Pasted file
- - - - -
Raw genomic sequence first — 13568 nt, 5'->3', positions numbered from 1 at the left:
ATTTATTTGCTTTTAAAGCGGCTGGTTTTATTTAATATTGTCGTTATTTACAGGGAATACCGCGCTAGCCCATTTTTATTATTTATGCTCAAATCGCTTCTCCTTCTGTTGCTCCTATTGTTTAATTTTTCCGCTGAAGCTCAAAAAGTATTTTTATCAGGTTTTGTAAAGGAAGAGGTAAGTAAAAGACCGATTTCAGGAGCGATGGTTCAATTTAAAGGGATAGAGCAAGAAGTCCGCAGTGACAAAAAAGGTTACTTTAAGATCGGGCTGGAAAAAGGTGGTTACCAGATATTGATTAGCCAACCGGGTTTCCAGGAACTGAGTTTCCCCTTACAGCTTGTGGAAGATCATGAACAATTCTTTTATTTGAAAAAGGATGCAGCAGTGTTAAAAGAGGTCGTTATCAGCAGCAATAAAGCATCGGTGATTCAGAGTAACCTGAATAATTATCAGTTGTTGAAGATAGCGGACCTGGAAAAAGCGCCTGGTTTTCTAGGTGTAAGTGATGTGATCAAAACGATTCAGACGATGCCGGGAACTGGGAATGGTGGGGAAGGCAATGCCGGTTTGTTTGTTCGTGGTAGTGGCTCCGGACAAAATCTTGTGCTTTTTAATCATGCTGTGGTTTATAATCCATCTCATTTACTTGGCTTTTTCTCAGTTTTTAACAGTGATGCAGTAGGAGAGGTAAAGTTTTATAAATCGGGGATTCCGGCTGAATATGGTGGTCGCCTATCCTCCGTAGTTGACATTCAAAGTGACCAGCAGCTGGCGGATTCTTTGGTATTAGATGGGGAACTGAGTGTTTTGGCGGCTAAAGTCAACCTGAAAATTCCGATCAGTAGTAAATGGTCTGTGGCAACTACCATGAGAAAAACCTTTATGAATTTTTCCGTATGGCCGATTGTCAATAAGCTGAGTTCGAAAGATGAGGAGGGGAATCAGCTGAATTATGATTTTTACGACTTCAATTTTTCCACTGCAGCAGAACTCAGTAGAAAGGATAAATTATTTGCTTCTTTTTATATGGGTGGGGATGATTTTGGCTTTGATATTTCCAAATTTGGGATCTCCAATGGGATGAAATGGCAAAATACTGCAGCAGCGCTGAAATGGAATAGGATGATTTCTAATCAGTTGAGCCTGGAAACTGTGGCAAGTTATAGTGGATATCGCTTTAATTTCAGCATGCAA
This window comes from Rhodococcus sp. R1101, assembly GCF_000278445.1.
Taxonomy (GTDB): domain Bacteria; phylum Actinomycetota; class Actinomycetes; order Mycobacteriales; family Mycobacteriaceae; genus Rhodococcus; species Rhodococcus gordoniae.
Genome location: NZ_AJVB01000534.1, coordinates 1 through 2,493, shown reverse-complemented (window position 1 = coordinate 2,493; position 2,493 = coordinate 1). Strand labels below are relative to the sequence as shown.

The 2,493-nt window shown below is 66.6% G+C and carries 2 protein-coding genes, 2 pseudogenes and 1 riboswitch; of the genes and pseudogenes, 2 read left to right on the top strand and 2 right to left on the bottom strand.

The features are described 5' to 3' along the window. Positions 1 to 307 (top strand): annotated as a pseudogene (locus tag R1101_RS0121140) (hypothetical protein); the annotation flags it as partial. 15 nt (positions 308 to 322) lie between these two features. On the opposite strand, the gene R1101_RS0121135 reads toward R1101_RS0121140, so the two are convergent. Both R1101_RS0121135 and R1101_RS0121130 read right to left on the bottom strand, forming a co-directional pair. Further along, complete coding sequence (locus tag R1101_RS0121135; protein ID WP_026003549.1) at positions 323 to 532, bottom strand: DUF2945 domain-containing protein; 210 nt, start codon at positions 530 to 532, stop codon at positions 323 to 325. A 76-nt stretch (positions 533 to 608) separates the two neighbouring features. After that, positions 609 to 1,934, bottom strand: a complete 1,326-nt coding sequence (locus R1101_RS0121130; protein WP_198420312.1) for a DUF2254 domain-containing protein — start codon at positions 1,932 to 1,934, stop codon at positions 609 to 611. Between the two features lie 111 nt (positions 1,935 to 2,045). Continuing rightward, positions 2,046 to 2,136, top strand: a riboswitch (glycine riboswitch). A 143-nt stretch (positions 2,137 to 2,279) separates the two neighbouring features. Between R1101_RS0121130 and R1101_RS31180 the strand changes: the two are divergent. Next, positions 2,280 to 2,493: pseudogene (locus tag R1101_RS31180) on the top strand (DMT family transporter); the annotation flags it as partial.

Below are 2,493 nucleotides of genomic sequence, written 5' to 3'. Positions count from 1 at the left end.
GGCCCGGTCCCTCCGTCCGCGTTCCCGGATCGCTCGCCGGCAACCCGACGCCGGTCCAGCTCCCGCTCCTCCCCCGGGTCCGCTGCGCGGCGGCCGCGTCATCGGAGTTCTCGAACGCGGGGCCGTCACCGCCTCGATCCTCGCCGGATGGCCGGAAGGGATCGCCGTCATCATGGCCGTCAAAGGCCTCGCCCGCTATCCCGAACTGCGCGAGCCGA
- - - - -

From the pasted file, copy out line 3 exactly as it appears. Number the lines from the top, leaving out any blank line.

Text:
This window comes from Rhodococcus sp. R1101, assembly GCF_000278445.1.